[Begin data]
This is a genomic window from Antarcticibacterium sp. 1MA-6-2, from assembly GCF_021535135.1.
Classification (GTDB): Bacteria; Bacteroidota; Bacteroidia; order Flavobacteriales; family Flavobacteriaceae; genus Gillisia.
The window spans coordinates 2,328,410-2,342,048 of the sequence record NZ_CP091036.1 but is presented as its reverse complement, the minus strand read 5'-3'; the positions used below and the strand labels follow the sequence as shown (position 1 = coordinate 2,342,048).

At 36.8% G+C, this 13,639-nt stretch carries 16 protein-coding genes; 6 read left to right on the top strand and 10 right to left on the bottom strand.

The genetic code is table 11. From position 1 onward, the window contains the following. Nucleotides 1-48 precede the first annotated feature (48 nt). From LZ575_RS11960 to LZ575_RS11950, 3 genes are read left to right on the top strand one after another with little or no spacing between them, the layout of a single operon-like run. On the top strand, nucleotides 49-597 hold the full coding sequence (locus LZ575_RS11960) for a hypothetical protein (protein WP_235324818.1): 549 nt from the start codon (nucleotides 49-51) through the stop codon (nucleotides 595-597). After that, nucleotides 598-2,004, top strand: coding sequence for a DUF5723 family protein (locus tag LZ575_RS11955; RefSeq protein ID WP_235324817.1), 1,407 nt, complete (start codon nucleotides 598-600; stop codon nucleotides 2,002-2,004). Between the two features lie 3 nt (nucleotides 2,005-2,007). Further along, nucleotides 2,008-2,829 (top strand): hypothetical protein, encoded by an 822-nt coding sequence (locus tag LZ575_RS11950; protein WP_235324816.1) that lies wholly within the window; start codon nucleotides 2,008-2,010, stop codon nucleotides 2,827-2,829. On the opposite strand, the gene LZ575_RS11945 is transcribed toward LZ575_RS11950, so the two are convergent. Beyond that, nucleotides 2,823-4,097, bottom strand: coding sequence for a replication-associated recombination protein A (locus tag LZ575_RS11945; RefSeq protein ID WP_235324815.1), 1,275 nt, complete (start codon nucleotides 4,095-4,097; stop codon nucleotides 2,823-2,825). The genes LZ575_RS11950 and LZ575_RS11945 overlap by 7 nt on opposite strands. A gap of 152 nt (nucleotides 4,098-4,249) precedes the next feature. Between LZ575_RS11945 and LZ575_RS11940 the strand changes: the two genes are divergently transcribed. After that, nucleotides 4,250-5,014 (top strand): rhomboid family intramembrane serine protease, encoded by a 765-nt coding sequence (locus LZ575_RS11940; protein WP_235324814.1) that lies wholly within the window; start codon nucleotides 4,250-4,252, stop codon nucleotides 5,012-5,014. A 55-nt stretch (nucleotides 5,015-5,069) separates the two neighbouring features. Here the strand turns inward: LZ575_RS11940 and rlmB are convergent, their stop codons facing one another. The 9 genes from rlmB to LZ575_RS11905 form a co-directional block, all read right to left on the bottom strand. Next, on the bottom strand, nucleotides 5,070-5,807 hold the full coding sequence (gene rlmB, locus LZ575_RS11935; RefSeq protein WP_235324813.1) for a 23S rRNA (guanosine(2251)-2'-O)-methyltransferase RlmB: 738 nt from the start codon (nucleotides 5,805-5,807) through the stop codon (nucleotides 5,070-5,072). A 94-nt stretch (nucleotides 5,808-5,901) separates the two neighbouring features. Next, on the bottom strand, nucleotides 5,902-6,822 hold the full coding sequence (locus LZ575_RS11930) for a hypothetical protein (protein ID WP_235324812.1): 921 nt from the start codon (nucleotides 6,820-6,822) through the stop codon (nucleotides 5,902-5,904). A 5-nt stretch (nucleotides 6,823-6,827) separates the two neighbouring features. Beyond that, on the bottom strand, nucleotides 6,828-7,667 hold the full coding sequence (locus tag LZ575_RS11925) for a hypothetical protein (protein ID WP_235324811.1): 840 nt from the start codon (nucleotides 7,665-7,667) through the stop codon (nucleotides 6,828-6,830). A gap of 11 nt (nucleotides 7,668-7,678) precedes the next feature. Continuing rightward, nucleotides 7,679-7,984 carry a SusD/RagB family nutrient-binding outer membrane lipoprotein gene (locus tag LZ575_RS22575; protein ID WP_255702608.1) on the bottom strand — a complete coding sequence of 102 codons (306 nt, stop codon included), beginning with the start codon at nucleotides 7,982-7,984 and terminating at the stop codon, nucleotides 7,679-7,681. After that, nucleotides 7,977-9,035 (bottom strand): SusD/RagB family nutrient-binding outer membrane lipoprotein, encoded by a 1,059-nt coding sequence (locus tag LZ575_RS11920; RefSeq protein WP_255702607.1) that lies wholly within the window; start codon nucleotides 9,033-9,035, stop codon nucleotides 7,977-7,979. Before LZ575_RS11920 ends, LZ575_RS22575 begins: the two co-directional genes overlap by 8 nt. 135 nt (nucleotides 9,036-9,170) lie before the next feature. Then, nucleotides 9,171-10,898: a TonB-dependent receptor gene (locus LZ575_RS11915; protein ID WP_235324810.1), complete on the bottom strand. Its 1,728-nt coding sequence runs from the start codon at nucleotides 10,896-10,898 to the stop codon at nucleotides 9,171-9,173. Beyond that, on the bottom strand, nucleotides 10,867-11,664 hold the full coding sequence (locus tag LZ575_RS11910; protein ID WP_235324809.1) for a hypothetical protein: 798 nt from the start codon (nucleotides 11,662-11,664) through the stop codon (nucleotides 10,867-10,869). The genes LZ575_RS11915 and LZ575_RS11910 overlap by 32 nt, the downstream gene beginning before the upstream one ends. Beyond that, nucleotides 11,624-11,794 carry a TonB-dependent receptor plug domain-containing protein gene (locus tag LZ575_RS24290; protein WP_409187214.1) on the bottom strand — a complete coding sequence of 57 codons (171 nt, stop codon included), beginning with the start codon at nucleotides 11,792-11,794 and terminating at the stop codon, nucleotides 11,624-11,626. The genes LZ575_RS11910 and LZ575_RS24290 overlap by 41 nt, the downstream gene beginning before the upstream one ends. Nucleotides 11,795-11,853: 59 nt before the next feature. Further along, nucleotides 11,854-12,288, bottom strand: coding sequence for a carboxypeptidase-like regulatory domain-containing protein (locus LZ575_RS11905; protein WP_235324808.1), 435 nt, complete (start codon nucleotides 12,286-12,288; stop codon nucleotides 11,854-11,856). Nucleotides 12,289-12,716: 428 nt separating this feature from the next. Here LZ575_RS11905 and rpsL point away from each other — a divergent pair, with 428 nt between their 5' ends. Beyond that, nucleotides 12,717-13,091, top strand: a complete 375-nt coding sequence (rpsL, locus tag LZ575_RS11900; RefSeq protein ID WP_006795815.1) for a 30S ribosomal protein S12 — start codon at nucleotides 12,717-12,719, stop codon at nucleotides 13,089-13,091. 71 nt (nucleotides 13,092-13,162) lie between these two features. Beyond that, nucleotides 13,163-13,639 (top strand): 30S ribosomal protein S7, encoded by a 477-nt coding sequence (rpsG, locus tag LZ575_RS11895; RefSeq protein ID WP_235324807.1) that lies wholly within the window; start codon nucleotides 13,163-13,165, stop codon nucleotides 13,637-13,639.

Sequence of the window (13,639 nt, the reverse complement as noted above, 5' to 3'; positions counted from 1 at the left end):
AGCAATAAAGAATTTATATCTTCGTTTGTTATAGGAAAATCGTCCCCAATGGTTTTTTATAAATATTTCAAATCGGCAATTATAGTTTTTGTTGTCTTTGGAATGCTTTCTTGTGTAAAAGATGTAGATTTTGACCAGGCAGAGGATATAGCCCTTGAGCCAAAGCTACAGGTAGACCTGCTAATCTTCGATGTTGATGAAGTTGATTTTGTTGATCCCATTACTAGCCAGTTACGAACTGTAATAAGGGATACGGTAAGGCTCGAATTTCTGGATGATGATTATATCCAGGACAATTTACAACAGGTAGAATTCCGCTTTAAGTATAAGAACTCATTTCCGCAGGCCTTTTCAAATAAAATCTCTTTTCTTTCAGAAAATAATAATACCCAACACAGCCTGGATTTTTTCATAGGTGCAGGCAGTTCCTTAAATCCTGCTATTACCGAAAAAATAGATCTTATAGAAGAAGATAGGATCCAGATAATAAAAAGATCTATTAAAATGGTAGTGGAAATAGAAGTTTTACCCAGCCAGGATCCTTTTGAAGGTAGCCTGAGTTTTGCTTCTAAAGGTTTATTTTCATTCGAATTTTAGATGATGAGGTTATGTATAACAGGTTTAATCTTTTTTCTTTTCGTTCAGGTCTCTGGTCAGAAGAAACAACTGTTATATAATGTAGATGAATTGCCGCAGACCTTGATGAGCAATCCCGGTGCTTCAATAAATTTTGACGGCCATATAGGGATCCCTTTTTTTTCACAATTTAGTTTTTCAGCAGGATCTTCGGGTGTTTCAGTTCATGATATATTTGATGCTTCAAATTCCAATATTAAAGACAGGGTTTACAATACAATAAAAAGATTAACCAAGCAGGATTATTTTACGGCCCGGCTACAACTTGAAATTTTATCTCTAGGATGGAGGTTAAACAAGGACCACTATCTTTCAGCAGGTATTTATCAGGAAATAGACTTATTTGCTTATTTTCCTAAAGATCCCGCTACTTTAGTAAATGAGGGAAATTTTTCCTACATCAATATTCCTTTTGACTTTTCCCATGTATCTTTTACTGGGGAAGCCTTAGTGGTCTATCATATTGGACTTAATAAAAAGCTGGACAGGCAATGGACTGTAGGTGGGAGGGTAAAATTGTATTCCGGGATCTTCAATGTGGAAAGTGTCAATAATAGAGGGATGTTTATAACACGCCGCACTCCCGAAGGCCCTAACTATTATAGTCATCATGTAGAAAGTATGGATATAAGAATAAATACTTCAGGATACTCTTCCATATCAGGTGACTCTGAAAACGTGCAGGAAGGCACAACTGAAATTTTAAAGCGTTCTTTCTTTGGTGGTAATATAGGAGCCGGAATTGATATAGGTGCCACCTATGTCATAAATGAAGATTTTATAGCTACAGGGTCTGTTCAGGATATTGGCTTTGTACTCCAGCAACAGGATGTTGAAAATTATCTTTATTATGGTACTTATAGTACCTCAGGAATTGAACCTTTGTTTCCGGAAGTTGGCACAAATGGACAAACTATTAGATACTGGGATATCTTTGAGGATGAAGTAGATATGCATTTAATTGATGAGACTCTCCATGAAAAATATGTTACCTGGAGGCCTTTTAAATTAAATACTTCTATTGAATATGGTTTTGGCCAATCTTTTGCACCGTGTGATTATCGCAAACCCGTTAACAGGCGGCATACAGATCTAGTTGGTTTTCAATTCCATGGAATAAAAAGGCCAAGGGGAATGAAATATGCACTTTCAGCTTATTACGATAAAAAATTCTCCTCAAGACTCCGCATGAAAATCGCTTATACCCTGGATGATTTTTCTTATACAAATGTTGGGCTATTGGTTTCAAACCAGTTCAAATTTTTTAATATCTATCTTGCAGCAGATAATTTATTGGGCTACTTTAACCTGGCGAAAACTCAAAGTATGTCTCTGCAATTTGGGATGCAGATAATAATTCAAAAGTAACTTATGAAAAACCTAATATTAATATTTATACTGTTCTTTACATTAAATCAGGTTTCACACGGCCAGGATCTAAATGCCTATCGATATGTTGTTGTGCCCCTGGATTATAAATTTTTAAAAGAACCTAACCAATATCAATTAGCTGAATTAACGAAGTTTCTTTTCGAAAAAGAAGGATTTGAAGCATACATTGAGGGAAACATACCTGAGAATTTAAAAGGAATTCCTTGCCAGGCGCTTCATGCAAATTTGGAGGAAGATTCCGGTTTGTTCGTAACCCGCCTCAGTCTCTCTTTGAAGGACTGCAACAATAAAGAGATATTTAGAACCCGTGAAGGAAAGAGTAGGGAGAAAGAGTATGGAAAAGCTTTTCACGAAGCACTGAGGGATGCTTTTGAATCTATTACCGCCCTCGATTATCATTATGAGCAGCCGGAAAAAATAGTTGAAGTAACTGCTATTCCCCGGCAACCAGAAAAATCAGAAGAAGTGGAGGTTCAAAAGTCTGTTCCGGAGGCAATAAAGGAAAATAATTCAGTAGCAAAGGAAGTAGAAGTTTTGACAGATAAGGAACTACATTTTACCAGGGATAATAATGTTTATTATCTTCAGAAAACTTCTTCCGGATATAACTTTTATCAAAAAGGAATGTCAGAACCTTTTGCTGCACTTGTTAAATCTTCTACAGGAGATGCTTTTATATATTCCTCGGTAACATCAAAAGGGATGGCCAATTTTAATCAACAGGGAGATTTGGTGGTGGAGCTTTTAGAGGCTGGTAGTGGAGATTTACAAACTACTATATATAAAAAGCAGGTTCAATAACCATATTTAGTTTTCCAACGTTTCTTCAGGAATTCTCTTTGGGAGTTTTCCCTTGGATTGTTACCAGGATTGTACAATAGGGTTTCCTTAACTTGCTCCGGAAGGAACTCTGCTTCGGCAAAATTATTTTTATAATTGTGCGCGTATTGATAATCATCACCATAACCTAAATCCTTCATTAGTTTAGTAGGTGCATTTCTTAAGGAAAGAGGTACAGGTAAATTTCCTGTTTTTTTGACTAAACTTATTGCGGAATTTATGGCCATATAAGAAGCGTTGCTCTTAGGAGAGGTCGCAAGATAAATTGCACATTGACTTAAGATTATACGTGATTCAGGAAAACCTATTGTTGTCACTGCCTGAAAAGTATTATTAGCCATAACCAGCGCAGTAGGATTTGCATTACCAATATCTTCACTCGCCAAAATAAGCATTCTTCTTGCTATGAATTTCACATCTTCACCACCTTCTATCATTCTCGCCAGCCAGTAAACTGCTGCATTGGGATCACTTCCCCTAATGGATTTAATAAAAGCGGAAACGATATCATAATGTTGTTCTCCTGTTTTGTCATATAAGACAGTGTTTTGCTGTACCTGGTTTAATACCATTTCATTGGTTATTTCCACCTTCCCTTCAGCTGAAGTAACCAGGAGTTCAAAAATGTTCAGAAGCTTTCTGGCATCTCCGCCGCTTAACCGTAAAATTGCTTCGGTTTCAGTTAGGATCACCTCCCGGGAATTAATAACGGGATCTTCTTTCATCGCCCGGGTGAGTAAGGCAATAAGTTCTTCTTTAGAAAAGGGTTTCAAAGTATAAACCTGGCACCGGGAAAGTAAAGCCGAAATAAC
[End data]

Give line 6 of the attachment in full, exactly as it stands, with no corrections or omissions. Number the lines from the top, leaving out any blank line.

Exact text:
Sequence of the window (13,639 nt, the reverse complement as noted above, 5' to 3'; positions counted from 1 at the left end):